“The discussion on hate speech in Norway is characterized by the view that freedom of speech is a fundamental right. It is striking to see how little attention is being paid to other rights, such as the right to protection against discrimination,” says Lene Auestad, PhD scholar at the Department of Philosophy, Classics, History of Art and Ideas.
She recently defended her Thesis “Respect, Plurality and Prejudice. A Psychoanalytic and Philosophical Inquiry into the Dynamics of Social Exclusion and Discrimination”. In the thesis, she studies prejudices as phenomena, why they arise and how they manifest themselves in society.
One of the chapters in the thesis deals with the relationship between freedom of speech and hate-filled utterances, so-called “hate speech”. Auestad claims that freedom of speech-concerns have been allowed to predominate far too much in the Norwegian debate on this topic.
“It’s rather self-contradictory to point out that you have a fundamental right to violate somebody else’s fundamental rights,” she says.
More hate speech
Auestad expected that there would be fewer hate-filled utterances in Norway after the events of 22 July. She believes that the opposite has happened instead.
“In recent years, explicit hate speech has come much more to the fore in Norwegian discourse. It seems as though more people are bringing their extreme views into the public debate than previously,” she says.
Auestad believes that this is partly because some right-wing extremists have assumed something of a victim’s role.
“They claim to have been mistakenly associated with a cruel act, from which they want to distance themselves. The following dynamic occurs: since you blame me, you must give me more space to explain myself. The press seems to have accepted this rhetoric,” Auestad says.
She finds this development ominous.
“By permitting hate speech, we move the boundaries of what is considered an acceptable utterance. This may help increase prejudice,” she says.
Many prejudices arise at an unconscious level. In her thesis, Auestad has been concerned with describing the unconscious dynamic that gives rise to prejudices.
“Even though people with prejudices may be prepared to defend the viewpoints that they hold, it is far from certain that they are aware of the reasons why they have these prejudices in the first place,” Auestad says.
She claims that prejudices cannot easily be explained rationally; as a rule, they will be linked to emotions – often a fear of change. This could be exacerbated by a constant exposure to hate speech, she says.
“Prejudices could also be caused by a fear of one’s own negative traits. For example, if someone claims that all immigrants are welfare scroungers, it could be based on this person’s fear of becoming dependent on welfare benefits him- or herself. By projecting this somewhat vague fear onto somebody else, the person can feel alleviated from it,” Auestad says.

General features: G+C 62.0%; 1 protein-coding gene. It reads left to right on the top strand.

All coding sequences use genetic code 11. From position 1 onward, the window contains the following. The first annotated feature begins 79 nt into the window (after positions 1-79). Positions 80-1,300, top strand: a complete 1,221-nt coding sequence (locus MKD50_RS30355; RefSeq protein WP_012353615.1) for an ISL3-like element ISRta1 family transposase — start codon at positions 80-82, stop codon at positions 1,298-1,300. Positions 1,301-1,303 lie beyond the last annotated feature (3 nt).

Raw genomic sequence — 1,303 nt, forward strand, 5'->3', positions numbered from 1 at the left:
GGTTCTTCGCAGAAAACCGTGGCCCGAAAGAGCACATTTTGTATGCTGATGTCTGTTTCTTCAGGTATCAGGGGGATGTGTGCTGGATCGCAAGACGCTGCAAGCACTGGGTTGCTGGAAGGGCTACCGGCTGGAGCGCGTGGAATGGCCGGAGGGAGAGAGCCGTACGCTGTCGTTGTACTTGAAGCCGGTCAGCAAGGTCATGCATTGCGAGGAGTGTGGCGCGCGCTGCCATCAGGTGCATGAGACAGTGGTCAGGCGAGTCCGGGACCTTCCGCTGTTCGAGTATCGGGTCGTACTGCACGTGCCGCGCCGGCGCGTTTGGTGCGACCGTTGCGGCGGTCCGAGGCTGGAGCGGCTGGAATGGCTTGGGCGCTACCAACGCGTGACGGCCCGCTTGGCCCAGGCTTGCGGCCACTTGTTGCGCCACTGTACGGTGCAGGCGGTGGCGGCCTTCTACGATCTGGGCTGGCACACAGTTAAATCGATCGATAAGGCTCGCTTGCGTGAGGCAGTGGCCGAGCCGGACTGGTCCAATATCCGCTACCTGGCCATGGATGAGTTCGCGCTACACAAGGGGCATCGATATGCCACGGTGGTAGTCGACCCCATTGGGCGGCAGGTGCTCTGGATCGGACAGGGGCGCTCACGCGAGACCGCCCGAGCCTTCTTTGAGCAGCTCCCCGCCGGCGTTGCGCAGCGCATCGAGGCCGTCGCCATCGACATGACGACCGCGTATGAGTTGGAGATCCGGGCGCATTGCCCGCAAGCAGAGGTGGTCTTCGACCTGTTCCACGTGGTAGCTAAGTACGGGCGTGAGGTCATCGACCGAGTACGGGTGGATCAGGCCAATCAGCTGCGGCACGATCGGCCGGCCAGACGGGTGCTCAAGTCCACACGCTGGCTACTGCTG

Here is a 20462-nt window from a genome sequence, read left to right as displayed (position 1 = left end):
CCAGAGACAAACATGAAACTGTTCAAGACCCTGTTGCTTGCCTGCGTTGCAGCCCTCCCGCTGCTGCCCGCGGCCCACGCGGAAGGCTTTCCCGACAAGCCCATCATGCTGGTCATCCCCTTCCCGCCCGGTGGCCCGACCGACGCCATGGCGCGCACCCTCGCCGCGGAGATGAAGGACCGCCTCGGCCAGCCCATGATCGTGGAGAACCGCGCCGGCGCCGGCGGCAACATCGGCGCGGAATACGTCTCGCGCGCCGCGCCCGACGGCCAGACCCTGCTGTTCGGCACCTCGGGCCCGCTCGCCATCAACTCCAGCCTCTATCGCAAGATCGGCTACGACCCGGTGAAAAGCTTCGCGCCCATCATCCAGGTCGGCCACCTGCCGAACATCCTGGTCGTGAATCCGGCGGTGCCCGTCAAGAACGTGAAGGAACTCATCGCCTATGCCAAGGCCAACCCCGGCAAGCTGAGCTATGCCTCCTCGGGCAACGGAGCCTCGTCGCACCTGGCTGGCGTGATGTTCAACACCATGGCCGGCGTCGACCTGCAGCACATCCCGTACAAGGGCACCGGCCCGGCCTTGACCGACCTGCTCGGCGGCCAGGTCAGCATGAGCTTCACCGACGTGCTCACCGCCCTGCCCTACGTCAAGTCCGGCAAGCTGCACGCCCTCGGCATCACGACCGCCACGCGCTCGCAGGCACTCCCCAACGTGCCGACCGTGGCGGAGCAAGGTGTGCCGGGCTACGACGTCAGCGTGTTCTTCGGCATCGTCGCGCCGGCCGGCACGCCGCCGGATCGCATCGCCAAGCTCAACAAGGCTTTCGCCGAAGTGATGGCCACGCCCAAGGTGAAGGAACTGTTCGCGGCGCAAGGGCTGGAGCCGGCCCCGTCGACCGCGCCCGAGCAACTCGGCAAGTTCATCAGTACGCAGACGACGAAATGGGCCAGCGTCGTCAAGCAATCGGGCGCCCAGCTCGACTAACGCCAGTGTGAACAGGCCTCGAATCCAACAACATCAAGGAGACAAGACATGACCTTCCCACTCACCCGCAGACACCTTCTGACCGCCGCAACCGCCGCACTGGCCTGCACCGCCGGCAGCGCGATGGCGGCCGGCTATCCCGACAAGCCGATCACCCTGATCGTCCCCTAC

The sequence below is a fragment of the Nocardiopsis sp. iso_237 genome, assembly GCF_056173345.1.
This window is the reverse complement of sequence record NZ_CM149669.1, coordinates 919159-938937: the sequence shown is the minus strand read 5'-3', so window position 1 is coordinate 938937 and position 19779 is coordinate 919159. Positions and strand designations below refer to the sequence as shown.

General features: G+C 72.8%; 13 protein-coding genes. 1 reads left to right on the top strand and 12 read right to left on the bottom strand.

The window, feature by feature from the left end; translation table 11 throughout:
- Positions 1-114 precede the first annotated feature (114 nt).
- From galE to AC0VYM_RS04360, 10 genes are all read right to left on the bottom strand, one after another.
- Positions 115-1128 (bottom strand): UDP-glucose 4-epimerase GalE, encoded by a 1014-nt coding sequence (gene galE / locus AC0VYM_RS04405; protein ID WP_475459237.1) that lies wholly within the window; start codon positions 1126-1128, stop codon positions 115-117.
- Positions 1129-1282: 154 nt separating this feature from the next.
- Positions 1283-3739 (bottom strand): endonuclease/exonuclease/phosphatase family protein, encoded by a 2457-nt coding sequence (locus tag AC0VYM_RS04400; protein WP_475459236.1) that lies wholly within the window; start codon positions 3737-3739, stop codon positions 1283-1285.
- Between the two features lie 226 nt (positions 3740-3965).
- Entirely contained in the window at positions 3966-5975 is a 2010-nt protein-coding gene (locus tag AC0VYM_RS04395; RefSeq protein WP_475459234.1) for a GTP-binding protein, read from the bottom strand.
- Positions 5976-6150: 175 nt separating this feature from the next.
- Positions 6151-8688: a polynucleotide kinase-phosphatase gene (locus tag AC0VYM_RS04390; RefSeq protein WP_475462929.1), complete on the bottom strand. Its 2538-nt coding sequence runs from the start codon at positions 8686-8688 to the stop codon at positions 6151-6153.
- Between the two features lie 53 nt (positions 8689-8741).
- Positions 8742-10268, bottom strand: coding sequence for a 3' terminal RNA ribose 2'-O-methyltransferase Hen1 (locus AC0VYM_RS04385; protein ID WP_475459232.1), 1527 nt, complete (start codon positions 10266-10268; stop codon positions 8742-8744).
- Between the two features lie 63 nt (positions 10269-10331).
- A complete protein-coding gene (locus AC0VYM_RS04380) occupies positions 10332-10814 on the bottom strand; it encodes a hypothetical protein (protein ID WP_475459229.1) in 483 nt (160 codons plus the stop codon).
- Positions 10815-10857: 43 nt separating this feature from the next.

Does not believe that the troll will burst
The inherent irrationality of prejudices gives Auestad little faith in the assertion that “the troll will burst if it emerges into the sun”, as claimed by many of those who wish to permit extreme utterances in public debate.
“It’s rather naïve. Let’s use Fjordman as an example, because he is one of the most high-profile personalities. Prejudices can be corrected to some extent, but I don’t believe that he will change his viewpoints if he encounters other rational arguments,” Auestad says.
“A key part of the unconscious processes involved in prejudices is an unacknowledged need to maintain the prejudice. If someone is met with facts and arguments that disprove the prejudices, he or she will most likely make a slight detour and modify the justifications to some extent. The basic principle behind the prejudice, however, will remain unaltered. This is because prejudices are linked mainly to emotions, not to rational ideas. Prejudice and rationality can co-exist,” she says.
Who is really given a voice?
Auestad encourages those who defend the right to put forward extreme viewpoints in public debate to ask themselves one question: What are the actual implications of this viewpoint?
“If the goal is to have a more open debate, I fail to see that this has happened. There has indeed been an increasing freedom of speech for extremists, but has the range of participants really widened? The minority groups, for example, have they been given a clearer voice? To me, it doesn’t seem so,” she concludes.
Auestad believes that it would be an advantage to impose stricter regulations on the kinds of utterances that should be permitted in public debate.
Wouldn’t one thereby risk suppressing the debate?
“I cannot detect any such suppression. I fail to see the problem in requiring that the debate should remain objective and that discriminatory utterances should be avoided.
What should be considered discriminatory is a matter of definition, isn’t it?
“Certainly. And one challenge is that those in power, such as the press and the politicians, are the ones who define what should be considered discriminatory. This elite, which is entrusted with the power of definition, probably understands the term discrimination in a different way than many others. This may also explain why they are so concerned about championing freedom of speech,” Auestad concludes.